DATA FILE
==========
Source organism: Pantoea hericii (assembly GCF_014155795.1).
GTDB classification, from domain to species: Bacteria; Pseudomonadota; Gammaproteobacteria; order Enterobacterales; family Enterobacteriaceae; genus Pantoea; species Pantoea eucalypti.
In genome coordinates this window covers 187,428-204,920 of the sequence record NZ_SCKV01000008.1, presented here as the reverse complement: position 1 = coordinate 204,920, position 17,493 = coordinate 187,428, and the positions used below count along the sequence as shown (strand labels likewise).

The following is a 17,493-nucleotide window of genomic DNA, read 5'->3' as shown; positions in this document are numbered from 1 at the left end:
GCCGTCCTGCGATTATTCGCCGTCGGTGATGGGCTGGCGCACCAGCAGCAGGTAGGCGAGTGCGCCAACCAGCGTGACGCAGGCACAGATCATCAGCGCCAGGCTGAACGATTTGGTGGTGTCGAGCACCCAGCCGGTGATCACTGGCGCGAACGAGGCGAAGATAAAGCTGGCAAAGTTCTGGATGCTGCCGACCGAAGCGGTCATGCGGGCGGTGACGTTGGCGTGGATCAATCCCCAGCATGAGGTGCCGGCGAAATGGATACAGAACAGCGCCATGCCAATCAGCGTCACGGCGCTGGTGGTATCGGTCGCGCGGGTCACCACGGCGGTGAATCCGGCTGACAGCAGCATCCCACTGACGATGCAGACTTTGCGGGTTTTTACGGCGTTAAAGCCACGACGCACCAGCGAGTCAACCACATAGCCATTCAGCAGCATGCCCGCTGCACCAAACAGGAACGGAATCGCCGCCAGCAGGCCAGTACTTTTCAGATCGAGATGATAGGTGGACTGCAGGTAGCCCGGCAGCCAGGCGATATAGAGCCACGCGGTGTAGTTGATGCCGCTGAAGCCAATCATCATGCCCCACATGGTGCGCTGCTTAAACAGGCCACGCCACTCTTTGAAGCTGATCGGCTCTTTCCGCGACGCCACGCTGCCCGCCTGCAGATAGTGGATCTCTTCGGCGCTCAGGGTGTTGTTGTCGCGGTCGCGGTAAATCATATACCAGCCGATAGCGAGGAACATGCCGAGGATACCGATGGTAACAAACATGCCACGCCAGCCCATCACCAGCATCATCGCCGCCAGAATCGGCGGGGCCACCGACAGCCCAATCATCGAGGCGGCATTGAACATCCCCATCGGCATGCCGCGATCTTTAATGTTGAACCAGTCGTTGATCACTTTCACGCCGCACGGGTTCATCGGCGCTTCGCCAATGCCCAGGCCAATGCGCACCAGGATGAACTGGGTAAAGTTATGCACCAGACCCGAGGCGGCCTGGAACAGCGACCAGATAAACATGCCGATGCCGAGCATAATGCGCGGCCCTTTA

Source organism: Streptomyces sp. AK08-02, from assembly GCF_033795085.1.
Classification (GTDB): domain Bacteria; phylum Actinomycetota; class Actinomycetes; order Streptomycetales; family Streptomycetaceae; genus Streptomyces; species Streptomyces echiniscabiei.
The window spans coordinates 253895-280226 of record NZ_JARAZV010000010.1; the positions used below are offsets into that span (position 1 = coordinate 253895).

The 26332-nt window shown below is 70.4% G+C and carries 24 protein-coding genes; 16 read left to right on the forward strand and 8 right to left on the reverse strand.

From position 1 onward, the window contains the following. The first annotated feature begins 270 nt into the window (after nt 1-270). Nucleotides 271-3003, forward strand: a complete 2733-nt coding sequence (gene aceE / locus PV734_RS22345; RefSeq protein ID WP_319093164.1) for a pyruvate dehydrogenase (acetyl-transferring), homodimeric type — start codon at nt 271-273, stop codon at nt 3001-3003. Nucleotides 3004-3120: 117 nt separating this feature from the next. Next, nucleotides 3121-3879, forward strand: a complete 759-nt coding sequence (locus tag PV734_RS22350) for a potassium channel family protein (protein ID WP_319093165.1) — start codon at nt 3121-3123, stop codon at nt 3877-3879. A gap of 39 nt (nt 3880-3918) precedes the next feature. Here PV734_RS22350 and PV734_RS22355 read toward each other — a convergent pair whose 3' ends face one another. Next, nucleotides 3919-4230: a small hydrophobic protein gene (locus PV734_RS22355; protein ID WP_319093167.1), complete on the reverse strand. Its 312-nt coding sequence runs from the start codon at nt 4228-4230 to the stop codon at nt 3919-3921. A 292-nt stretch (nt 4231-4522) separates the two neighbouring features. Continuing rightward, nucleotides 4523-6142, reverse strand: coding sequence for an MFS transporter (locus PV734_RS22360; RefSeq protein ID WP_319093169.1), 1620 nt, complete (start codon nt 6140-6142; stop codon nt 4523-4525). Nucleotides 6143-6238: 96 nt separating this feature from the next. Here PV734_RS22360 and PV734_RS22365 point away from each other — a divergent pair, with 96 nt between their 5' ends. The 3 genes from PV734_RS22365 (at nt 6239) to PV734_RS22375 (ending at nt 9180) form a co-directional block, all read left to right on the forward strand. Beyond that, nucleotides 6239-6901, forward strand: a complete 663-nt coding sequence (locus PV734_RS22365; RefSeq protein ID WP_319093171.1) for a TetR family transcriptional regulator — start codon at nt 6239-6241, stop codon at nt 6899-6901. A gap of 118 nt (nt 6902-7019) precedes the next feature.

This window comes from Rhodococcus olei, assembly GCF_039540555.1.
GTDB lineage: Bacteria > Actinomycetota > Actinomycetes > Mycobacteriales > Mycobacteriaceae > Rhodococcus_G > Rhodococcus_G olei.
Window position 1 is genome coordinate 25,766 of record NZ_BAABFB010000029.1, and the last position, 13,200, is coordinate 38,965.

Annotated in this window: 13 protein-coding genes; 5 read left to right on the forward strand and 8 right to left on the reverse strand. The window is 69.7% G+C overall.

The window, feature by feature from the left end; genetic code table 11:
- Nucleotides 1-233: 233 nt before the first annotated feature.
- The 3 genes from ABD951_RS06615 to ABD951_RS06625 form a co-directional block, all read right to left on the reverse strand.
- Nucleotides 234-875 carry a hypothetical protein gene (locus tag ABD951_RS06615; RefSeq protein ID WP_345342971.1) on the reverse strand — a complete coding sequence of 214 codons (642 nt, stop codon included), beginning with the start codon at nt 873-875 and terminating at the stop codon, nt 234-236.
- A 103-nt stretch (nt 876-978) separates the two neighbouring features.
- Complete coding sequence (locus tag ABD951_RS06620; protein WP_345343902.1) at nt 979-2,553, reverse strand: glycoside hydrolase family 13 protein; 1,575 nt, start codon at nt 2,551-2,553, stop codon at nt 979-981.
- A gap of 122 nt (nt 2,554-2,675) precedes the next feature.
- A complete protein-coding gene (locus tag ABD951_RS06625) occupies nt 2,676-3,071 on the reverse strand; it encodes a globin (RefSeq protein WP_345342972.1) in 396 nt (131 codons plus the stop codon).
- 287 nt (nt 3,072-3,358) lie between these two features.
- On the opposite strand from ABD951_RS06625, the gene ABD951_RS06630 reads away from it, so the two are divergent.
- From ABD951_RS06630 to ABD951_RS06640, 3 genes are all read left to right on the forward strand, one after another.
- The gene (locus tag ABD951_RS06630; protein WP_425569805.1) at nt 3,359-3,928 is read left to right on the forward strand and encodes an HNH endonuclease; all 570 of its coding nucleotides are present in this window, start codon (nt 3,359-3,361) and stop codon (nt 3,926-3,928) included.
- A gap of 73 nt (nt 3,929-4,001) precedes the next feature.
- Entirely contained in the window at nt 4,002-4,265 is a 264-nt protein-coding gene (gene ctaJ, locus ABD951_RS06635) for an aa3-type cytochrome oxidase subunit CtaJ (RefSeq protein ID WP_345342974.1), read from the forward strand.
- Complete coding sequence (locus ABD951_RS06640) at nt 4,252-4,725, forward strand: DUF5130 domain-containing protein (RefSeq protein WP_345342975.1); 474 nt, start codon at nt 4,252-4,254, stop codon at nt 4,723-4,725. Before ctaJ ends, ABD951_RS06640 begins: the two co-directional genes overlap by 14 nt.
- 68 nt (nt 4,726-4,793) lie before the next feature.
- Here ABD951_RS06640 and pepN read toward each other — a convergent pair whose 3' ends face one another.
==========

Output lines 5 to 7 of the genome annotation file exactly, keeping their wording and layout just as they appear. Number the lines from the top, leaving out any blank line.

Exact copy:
GCCGTCCTGCGATTATTCGCCGTCGGTGATGGGCTGGCGCACCAGCAGCAGGTAGGCGAGTGCGCCAACCAGCGTGACGCAGGCACAGATCATCAGCGCCAGGCTGAACGATTTGGTGGTGTCGAGCACCCAGCCGGTGATCACTGGCGCGAACGAGGCGAAGATAAAGCTGGCAAAGTTCTGGATGCTGCCGACCGAAGCGGTCATGCGGGCGGTGACGTTGGCGTGGATCAATCCCCAGCATGAGGTGCCGGCGAAATGGATACAGAACAGCGCCATGCCAATCAGCGTCACGGCGCTGGTGGTATCGGTCGCGCGGGTCACCACGGCGGTGAATCCGGCTGACAGCAGCATCCCACTGACGATGCAGACTTTGCGGGTTTTTACGGCGTTAAAGCCACGACGCACCAGCGAGTCAACCACATAGCCATTCAGCAGCATGCCCGCTGCACCAAACAGGAACGGAATCGCCGCCAGCAGGCCAGTACTTTTCAGATCGAGATGATAGGTGGACTGCAGGTAGCCCGGCAGCCAGGCGATATAGAGCCACGCGGTGTAGTTGATGCCGCTGAAGCCAATCATCATGCCCCACATGGTGCGCTGCTTAAACAGGCCACGCCACTCTTTGAAGCTGATCGGCTCTTTCCGCGACGCCACGCTGCCCGCCTGCAGATAGTGGATCTCTTCGGCGCTCAGGGTGTTGTTGTCGCGGTCGCGGTAAATCATATACCAGCCGATAGCGAGGAACATGCCGAGGATACCGATGGTAACAAACATGCCACGCCAGCCCATCACCAGCATCATCGCCGCCAGAATCGGCGGGGCCACCGACAGCCCAATCATCGAGGCGGCATTGAACATCCCCATCGGCATGCCGCGATCTTTAATGTTGAACCAGTCGTTGATCACTTTCACGCCGCACGGGTTCATCGGCGCTTCGCCAATGCCCAGGCCAATGCGCACCAGGATGAACTGGGTAAAGTTATGCACCAGACCCGAGGCGGCCTGGAACAGCGACCAGATAAACATGCCGATGCCGAGCATAATGCGCGGCCCTTTA

Source organism: Streptomyces sp. AK08-02, from assembly GCF_033795085.1.
Classification (GTDB): domain Bacteria; phylum Actinomycetota; class Actinomycetes; order Streptomycetales; family Streptomycetaceae; genus Streptomyces; species Streptomyces echiniscabiei.